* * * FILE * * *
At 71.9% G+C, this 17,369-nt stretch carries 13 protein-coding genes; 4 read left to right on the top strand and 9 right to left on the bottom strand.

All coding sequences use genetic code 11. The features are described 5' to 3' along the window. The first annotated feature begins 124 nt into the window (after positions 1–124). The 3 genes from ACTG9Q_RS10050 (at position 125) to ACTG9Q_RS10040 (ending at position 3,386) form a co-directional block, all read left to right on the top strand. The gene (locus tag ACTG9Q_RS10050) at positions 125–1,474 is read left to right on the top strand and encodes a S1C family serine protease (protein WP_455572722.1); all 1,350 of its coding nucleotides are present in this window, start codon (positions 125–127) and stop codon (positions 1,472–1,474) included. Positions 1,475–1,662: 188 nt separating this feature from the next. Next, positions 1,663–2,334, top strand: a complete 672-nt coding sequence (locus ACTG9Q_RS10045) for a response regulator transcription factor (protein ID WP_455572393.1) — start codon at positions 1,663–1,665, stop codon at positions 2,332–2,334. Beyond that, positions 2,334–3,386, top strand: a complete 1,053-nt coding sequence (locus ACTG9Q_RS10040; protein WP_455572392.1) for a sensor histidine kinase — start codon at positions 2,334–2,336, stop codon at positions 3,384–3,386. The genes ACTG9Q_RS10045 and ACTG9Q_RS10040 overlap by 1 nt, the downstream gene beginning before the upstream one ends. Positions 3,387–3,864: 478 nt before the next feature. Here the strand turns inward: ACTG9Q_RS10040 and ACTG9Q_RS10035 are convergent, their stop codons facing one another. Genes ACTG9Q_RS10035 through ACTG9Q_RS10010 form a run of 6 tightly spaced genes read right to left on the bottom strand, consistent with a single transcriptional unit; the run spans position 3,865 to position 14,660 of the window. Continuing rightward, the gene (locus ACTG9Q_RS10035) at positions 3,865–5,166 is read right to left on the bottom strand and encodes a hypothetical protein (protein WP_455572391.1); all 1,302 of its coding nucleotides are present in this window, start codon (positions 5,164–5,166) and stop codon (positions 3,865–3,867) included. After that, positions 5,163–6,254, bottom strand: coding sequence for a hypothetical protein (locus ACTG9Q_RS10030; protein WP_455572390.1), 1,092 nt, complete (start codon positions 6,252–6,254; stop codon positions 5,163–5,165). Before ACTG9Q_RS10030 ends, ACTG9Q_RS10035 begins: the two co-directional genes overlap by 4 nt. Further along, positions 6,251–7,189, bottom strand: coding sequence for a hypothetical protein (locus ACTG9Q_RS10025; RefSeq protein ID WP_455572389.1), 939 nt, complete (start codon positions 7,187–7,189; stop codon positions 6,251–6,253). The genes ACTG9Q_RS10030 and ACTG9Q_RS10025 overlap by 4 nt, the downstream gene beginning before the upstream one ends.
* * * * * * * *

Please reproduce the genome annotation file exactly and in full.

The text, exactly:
At 71.9% G+C, this 17,369-nt stretch carries 13 protein-coding genes; 4 read left to right on the top strand and 9 right to left on the bottom strand.

All coding sequences use genetic code 11. The features are described 5' to 3' along the window. The first annotated feature begins 124 nt into the window (after positions 1–124). The 3 genes from ACTG9Q_RS10050 (at position 125) to ACTG9Q_RS10040 (ending at position 3,386) form a co-directional block, all read left to right on the top strand. The gene (locus tag ACTG9Q_RS10050) at positions 125–1,474 is read left to right on the top strand and encodes a S1C family serine protease (protein WP_455572722.1); all 1,350 of its coding nucleotides are present in this window, start codon (positions 125–127) and stop codon (positions 1,472–1,474) included. Positions 1,475–1,662: 188 nt separating this feature from the next. Next, positions 1,663–2,334, top strand: a complete 672-nt coding sequence (locus ACTG9Q_RS10045) for a response regulator transcription factor (protein ID WP_455572393.1) — start codon at positions 1,663–1,665, stop codon at positions 2,332–2,334. Beyond that, positions 2,334–3,386, top strand: a complete 1,053-nt coding sequence (locus ACTG9Q_RS10040; protein WP_455572392.1) for a sensor histidine kinase — start codon at positions 2,334–2,336, stop codon at positions 3,384–3,386. The genes ACTG9Q_RS10045 and ACTG9Q_RS10040 overlap by 1 nt, the downstream gene beginning before the upstream one ends. Positions 3,387–3,864: 478 nt before the next feature. Here the strand turns inward: ACTG9Q_RS10040 and ACTG9Q_RS10035 are convergent, their stop codons facing one another. Genes ACTG9Q_RS10035 through ACTG9Q_RS10010 form a run of 6 tightly spaced genes read right to left on the bottom strand, consistent with a single transcriptional unit; the run spans position 3,865 to position 14,660 of the window. Continuing rightward, the gene (locus ACTG9Q_RS10035) at positions 3,865–5,166 is read right to left on the bottom strand and encodes a hypothetical protein (protein WP_455572391.1); all 1,302 of its coding nucleotides are present in this window, start codon (positions 5,164–5,166) and stop codon (positions 3,865–3,867) included. After that, positions 5,163–6,254, bottom strand: coding sequence for a hypothetical protein (locus ACTG9Q_RS10030; protein WP_455572390.1), 1,092 nt, complete (start codon positions 6,252–6,254; stop codon positions 5,163–5,165). Before ACTG9Q_RS10030 ends, ACTG9Q_RS10035 begins: the two co-directional genes overlap by 4 nt. Further along, positions 6,251–7,189, bottom strand: coding sequence for a hypothetical protein (locus ACTG9Q_RS10025; RefSeq protein ID WP_455572389.1), 939 nt, complete (start codon positions 7,187–7,189; stop codon positions 6,251–6,253). The genes ACTG9Q_RS10030 and ACTG9Q_RS10025 overlap by 4 nt, the downstream gene beginning before the upstream one ends.